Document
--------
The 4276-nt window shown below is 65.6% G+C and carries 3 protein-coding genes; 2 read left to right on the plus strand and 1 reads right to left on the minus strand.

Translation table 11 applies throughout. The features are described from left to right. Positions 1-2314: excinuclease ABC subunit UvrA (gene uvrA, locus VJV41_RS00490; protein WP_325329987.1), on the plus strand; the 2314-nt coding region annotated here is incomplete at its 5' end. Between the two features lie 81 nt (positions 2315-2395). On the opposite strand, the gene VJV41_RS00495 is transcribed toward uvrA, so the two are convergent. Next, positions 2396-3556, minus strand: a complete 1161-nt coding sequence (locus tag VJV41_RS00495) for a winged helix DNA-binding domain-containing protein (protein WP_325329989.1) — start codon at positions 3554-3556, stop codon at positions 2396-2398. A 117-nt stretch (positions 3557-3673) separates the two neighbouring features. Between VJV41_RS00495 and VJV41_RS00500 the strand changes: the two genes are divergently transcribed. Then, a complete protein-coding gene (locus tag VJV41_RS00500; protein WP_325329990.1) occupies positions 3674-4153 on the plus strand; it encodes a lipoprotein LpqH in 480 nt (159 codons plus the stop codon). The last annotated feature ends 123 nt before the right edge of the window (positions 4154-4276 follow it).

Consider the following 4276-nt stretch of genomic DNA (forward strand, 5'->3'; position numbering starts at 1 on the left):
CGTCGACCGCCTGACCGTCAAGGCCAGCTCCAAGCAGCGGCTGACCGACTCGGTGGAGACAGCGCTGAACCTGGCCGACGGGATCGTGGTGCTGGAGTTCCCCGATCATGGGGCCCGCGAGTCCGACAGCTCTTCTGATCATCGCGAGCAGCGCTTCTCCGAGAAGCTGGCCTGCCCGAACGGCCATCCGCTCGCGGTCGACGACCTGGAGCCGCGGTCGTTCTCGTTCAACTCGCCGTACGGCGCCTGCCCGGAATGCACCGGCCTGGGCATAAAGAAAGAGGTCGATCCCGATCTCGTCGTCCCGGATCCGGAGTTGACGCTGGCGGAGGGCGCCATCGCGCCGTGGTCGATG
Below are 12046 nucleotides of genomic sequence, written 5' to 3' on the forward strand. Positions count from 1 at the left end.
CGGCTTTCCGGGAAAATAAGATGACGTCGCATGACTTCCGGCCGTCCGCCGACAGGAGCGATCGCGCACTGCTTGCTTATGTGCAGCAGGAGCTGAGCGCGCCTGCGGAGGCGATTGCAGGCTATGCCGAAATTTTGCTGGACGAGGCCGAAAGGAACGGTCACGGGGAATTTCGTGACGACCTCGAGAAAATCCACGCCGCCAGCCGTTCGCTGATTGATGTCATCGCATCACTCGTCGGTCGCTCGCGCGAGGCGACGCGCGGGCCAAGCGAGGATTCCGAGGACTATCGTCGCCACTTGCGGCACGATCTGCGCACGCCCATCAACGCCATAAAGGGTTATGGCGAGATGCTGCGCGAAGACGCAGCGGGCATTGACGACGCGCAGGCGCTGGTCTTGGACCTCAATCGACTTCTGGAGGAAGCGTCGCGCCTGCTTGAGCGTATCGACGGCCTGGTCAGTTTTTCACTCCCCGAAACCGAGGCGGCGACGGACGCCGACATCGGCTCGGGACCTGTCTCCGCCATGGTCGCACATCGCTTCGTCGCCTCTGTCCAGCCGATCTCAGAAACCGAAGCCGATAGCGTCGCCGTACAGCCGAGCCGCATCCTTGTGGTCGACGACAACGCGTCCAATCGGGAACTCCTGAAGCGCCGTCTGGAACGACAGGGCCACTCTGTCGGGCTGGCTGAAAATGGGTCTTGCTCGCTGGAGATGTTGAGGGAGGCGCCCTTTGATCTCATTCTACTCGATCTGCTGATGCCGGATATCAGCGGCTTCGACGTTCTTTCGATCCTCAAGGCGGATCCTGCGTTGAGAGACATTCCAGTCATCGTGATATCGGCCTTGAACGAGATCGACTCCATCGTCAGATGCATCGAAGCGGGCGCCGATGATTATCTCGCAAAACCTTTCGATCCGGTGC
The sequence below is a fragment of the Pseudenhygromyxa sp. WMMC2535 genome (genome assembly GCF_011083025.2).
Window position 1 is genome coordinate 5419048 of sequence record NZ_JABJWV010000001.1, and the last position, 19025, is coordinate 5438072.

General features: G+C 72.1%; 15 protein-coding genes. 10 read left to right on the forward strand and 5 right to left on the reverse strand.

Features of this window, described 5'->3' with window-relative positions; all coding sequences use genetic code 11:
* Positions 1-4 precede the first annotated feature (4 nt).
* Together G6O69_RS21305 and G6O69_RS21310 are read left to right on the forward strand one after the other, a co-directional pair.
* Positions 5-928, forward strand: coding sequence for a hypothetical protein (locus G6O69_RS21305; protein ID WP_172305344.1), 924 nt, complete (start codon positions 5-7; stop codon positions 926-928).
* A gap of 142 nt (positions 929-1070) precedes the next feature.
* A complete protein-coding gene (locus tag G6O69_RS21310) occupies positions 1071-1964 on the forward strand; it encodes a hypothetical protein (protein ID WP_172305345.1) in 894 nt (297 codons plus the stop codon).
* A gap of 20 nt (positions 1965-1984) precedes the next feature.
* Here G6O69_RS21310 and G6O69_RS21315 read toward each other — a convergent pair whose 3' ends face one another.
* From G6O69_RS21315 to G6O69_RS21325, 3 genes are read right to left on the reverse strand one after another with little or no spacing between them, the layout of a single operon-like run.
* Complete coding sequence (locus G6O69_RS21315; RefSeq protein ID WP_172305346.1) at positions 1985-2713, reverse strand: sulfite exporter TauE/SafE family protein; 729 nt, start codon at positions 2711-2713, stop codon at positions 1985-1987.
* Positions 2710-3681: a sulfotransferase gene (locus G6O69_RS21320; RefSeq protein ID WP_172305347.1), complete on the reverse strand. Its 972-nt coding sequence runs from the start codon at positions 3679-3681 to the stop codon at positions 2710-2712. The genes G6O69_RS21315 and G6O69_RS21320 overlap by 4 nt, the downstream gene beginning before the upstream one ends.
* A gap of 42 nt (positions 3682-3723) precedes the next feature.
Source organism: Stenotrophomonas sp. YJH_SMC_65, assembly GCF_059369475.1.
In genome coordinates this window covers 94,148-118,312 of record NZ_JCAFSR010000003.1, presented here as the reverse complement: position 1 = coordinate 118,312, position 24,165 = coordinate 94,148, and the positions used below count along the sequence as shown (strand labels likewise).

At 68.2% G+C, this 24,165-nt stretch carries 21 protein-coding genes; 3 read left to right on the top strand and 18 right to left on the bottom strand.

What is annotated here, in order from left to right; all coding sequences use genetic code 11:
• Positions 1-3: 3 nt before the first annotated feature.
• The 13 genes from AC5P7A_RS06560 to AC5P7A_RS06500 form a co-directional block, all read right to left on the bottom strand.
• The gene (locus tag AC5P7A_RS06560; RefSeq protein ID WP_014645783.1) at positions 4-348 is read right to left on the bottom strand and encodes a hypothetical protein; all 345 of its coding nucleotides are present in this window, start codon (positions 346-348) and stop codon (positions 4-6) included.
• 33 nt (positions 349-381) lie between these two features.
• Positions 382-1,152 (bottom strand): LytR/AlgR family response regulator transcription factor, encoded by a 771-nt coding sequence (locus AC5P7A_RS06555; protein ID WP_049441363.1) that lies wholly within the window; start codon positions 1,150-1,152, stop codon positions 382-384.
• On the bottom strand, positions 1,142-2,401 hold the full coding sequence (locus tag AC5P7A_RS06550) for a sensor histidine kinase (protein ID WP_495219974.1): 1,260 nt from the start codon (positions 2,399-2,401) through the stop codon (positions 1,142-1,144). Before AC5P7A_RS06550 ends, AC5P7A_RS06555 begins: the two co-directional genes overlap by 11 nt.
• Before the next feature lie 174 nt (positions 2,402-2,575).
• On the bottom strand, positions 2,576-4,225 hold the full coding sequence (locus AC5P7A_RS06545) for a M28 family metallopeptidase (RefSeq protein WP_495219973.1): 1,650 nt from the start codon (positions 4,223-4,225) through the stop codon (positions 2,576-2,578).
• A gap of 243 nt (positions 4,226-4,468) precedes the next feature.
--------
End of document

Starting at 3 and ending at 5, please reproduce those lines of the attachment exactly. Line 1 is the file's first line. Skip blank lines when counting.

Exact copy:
Consider the following 4276-nt stretch of genomic DNA (forward strand, 5'->3'; position numbering starts at 1 on the left):
CGTCGACCGCCTGACCGTCAAGGCCAGCTCCAAGCAGCGGCTGACCGACTCGGTGGAGACAGCGCTGAACCTGGCCGACGGGATCGTGGTGCTGGAGTTCCCCGATCATGGGGCCCGCGAGTCCGACAGCTCTTCTGATCATCGCGAGCAGCGCTTCTCCGAGAAGCTGGCCTGCCCGAACGGCCATCCGCTCGCGGTCGACGACCTGGAGCCGCGGTCGTTCTCGTTCAACTCGCCGTACGGCGCCTGCCCGGAATGCACCGGCCTGGGCATAAAGAAAGAGGTCGATCCCGATCTCGTCGTCCCGGATCCGGAGTTGACGCTGGCGGAGGGCGCCATCGCGCCGTGGTCGATG
Below are 12046 nucleotides of genomic sequence, written 5' to 3' on the forward strand. Positions count from 1 at the left end.